Principal Instructed Teachers to Alert Only Parents of Failing Students of Right to Opt Out of State Tests

A Virginia elementary school administrator who was named 2016 Distinguished Principal of the Year has reportedly been disciplined after he allegedly instructed his teachers to contact the parents of students who were unlikely to perform well on the state’s tests to remind them of their right to opt their children out of the test.

An investigation conducted by the Alexandria school district found that Principal Brandon Davis of the Cora Kelly School for Math, Science, and Technology allegedly told teachers in the spring to call parents of children who would not likely pass the Standards of Learning (SOL) state exam to inform them of their right to opt their children out.

As the Washington Post reports, three dozen parents subsequently pulled their children from the SOL exams, even though no parents had done the same in the prior year.

According to the report:

The move, which meant those students’ scores would not be considered for state accreditation purposes, probably artificially inflated the school’s overall performance and masked the fact that some students were not performing up to standards. It also means the data used to evaluate the school is potentially flawed and presents evidence that a new Virginia law allowing students to opt out of tests without it affecting a school’s rating could compromise the ability to assess schools.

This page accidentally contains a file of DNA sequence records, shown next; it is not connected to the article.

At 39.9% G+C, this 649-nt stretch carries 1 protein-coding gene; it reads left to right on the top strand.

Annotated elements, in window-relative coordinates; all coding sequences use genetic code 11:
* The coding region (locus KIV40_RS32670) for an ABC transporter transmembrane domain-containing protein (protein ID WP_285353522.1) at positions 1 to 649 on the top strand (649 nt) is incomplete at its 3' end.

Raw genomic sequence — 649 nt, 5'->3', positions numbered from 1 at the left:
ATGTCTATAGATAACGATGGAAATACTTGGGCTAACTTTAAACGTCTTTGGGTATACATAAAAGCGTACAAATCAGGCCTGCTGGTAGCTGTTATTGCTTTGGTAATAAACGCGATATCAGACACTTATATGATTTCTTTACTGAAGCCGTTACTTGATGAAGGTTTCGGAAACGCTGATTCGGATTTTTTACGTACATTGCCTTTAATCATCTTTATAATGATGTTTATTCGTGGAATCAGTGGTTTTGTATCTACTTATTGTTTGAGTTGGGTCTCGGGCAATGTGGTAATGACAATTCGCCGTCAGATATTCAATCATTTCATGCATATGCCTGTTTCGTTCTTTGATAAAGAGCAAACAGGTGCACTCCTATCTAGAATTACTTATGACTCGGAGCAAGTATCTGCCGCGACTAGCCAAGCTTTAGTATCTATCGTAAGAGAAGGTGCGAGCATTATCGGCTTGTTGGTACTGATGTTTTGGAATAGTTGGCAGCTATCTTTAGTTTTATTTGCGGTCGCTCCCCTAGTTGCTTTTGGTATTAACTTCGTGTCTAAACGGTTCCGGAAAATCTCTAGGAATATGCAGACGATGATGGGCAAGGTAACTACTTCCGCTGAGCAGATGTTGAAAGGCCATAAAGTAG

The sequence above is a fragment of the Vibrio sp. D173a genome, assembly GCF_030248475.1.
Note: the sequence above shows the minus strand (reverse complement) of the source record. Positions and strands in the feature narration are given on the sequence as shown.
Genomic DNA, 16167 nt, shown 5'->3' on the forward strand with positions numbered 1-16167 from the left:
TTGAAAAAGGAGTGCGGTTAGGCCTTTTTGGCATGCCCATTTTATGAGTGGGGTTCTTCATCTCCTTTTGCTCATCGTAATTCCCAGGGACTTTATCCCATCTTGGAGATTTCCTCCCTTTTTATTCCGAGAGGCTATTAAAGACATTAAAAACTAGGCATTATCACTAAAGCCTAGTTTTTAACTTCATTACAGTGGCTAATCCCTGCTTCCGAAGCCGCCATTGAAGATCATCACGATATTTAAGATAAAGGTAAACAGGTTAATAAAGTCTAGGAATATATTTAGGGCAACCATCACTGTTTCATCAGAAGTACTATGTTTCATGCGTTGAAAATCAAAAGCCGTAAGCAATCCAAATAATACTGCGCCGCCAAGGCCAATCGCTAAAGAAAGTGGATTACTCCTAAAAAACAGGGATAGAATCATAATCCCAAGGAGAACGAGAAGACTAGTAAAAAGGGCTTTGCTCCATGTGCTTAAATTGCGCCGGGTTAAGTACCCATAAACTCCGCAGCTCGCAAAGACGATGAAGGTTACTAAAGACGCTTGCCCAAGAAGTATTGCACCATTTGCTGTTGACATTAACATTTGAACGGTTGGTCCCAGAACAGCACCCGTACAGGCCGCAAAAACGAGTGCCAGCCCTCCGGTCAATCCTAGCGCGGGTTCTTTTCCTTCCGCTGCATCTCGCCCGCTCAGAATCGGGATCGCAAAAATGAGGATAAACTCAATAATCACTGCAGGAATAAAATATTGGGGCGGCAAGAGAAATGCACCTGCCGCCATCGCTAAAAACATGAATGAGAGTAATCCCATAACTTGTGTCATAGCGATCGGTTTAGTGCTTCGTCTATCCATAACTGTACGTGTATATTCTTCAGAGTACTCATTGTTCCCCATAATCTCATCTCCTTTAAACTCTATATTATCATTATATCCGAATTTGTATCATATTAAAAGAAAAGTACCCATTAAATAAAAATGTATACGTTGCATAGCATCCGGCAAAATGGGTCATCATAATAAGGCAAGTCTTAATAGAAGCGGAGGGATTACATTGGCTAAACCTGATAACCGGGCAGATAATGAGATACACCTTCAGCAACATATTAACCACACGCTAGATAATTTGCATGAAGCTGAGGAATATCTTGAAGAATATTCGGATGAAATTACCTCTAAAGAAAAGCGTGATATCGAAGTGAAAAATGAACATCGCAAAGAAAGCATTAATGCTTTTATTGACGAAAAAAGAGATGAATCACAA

Helen Lloyd, director of communications for Alexandria City Public Schools (ACPS), tells Breitbart News that the details of the incident are in a report filed with the state but “unavailable publicly online.”

“Staff was asked to identify students who may not do well on the SOL test and contact parents of these students regarding their right to refuse SOL testing,” Lloyd adds. “The division’s quantitative data review of available historical SOL assessment results where parent refusal letters were received confirmed that 21 of 36 students had historically, on average, fallen in the 425 scale score range or below.”

An original news story in the Alexandria Gazette Packet reported Davis’ statement about the incident, released Tuesday, July 19. In his statement, however, he gives no indication that he only asked teachers to contact parents of low-performing students to inform them of their right to opt their children out of the SOL exams:

On May 11, 2016, information was shared with the superintendent suggesting irregularity with the pre-testing process at Cora Kelly School for Math, Science and Technology.

On May 12, 2016, the superintendent ordered an investigation into this information, which was carried out from May 12 through May 16, 2016. The matter was immediately reported to the Virginia Department of Education (VDOE). Additional discussions occurred with VDOE throughout the process.

The investigation found that an irregularity had occurred prior to Standards of Learning (SOL) testing. I asked staff to inform parents of 37 third-, fourth- and fifth-grade students that they had the right to opt-out of state testing in line with state procedures.